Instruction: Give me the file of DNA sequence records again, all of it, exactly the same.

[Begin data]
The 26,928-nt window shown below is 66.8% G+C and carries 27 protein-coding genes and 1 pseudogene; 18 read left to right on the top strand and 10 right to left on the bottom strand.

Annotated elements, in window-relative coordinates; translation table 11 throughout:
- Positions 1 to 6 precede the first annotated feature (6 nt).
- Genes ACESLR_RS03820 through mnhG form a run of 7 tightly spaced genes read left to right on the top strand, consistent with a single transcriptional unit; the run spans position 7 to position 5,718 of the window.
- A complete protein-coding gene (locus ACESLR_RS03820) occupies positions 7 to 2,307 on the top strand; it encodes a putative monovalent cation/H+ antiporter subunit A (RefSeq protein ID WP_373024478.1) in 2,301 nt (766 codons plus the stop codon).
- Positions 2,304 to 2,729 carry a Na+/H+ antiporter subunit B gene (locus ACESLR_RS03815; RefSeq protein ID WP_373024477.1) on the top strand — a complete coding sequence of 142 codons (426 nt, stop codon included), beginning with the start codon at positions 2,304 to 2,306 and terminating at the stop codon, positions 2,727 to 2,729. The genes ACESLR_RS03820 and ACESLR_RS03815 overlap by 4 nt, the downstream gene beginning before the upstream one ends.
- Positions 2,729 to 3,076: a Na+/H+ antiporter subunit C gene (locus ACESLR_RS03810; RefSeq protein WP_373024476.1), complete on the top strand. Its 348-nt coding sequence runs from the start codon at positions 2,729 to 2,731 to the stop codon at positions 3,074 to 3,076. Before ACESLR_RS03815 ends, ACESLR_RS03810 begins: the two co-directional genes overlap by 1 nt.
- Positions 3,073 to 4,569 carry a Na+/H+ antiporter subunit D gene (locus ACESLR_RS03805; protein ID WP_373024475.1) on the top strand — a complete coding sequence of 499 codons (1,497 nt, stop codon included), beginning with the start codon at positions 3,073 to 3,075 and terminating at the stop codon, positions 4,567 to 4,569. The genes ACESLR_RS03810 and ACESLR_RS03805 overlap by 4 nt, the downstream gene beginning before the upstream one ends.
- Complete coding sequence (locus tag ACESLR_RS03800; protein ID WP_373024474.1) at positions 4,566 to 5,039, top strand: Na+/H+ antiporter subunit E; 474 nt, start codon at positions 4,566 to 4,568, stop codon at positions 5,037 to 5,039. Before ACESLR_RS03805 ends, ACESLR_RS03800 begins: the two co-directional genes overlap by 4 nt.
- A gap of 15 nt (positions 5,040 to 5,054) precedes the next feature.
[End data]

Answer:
The 26,928-nt window shown below is 66.8% G+C and carries 27 protein-coding genes and 1 pseudogene; 18 read left to right on the top strand and 10 right to left on the bottom strand.

Annotated elements, in window-relative coordinates; translation table 11 throughout:
- Positions 1 to 6 precede the first annotated feature (6 nt).
- Genes ACESLR_RS03820 through mnhG form a run of 7 tightly spaced genes read left to right on the top strand, consistent with a single transcriptional unit; the run spans position 7 to position 5,718 of the window.
- A complete protein-coding gene (locus ACESLR_RS03820) occupies positions 7 to 2,307 on the top strand; it encodes a putative monovalent cation/H+ antiporter subunit A (RefSeq protein ID WP_373024478.1) in 2,301 nt (766 codons plus the stop codon).
- Positions 2,304 to 2,729 carry a Na+/H+ antiporter subunit B gene (locus ACESLR_RS03815; RefSeq protein ID WP_373024477.1) on the top strand — a complete coding sequence of 142 codons (426 nt, stop codon included), beginning with the start codon at positions 2,304 to 2,306 and terminating at the stop codon, positions 2,727 to 2,729. The genes ACESLR_RS03820 and ACESLR_RS03815 overlap by 4 nt, the downstream gene beginning before the upstream one ends.
- Positions 2,729 to 3,076: a Na+/H+ antiporter subunit C gene (locus ACESLR_RS03810; RefSeq protein WP_373024476.1), complete on the top strand. Its 348-nt coding sequence runs from the start codon at positions 2,729 to 2,731 to the stop codon at positions 3,074 to 3,076. Before ACESLR_RS03815 ends, ACESLR_RS03810 begins: the two co-directional genes overlap by 1 nt.
- Positions 3,073 to 4,569 carry a Na+/H+ antiporter subunit D gene (locus ACESLR_RS03805; protein ID WP_373024475.1) on the top strand — a complete coding sequence of 499 codons (1,497 nt, stop codon included), beginning with the start codon at positions 3,073 to 3,075 and terminating at the stop codon, positions 4,567 to 4,569. The genes ACESLR_RS03810 and ACESLR_RS03805 overlap by 4 nt, the downstream gene beginning before the upstream one ends.
- Complete coding sequence (locus tag ACESLR_RS03800; protein ID WP_373024474.1) at positions 4,566 to 5,039, top strand: Na+/H+ antiporter subunit E; 474 nt, start codon at positions 4,566 to 4,568, stop codon at positions 5,037 to 5,039. Before ACESLR_RS03805 ends, ACESLR_RS03800 begins: the two co-directional genes overlap by 4 nt.
- A gap of 15 nt (positions 5,040 to 5,054) precedes the next feature.